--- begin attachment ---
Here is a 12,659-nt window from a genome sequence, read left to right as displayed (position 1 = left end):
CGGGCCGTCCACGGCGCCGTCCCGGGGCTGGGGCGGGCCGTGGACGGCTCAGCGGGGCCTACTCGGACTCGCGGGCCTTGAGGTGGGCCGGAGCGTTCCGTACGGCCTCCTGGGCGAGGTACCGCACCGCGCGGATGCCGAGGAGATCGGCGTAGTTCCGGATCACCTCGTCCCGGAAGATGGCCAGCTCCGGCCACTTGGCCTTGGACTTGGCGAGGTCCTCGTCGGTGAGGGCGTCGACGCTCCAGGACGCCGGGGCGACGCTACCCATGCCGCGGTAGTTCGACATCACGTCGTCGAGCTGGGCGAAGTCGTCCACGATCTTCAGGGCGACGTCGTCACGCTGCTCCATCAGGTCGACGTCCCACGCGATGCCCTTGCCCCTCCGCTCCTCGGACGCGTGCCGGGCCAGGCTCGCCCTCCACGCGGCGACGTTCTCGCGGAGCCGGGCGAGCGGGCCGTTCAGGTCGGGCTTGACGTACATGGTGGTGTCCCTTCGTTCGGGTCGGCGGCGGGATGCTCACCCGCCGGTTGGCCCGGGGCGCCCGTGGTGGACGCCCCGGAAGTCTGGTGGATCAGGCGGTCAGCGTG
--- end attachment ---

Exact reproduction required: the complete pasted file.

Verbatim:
Here is a 12,659-nt window from a genome sequence, read left to right as displayed (position 1 = left end):
CGGGCCGTCCACGGCGCCGTCCCGGGGCTGGGGCGGGCCGTGGACGGCTCAGCGGGGCCTACTCGGACTCGCGGGCCTTGAGGTGGGCCGGAGCGTTCCGTACGGCCTCCTGGGCGAGGTACCGCACCGCGCGGATGCCGAGGAGATCGGCGTAGTTCCGGATCACCTCGTCCCGGAAGATGGCCAGCTCCGGCCACTTGGCCTTGGACTTGGCGAGGTCCTCGTCGGTGAGGGCGTCGACGCTCCAGGACGCCGGGGCGACGCTACCCATGCCGCGGTAGTTCGACATCACGTCGTCGAGCTGGGCGAAGTCGTCCACGATCTTCAGGGCGACGTCGTCACGCTGCTCCATCAGGTCGACGTCCCACGCGATGCCCTTGCCCCTCCGCTCCTCGGACGCGTGCCGGGCCAGGCTCGCCCTCCACGCGGCGACGTTCTCGCGGAGCCGGGCGAGCGGGCCGTTCAGGTCGGGCTTGACGTACATGGTGGTGTCCCTTCGTTCGGGTCGGCGGCGGGATGCTCACCCGCCGGTTGGCCCGGGGCGCCCGTGGTGGACGCCCCGGAAGTCTGGTGGATCAGGCGGTCAGCGTG